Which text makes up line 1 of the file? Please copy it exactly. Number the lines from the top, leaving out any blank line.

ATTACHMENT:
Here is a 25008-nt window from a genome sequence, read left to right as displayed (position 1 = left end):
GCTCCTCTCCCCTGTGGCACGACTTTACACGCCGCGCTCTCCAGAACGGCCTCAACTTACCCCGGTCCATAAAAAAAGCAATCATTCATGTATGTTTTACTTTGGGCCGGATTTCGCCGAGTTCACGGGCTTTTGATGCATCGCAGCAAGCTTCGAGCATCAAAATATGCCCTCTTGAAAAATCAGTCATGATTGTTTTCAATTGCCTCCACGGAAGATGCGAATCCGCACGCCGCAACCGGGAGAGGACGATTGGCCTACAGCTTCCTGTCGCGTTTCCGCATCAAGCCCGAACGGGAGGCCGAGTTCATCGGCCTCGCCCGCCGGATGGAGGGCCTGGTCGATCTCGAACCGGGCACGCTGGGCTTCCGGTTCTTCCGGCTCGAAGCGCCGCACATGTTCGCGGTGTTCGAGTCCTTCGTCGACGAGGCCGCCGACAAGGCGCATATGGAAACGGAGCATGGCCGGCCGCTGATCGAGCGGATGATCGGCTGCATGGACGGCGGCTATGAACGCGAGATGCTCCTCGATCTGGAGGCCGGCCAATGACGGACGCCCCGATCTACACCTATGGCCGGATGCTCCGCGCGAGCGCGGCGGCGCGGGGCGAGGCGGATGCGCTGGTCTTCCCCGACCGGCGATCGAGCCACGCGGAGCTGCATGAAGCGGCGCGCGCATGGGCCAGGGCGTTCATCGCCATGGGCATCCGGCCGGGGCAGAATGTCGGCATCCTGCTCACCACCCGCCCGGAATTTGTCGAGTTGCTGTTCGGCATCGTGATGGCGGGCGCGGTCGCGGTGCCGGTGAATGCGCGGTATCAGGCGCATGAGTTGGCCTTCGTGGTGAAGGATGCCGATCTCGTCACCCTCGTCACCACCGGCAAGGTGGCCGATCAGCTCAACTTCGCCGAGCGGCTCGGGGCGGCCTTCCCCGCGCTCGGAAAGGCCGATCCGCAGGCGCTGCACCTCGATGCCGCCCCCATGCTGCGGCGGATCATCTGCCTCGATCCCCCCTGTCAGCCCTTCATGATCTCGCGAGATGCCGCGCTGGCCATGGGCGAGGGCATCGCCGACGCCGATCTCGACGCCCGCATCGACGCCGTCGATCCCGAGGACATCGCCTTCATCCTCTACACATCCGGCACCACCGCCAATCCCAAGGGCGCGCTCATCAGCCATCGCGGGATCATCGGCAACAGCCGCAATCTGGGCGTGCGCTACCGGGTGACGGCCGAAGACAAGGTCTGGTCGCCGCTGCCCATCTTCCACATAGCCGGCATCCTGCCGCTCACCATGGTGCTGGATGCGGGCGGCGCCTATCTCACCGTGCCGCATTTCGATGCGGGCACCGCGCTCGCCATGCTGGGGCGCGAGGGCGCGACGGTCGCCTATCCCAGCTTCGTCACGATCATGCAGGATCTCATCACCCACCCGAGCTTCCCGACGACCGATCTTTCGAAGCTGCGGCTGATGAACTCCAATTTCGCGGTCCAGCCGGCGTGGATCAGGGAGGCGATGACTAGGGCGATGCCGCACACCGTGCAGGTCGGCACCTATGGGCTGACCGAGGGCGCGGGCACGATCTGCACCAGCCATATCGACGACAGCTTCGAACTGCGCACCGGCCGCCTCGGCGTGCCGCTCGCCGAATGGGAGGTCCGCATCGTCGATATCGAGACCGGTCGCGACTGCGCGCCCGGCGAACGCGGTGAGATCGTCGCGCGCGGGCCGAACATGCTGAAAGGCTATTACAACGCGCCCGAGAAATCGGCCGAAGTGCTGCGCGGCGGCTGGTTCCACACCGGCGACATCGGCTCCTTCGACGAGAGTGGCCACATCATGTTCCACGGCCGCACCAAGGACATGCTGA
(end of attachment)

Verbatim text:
Here is a 25008-nt window from a genome sequence, read left to right as displayed (position 1 = left end):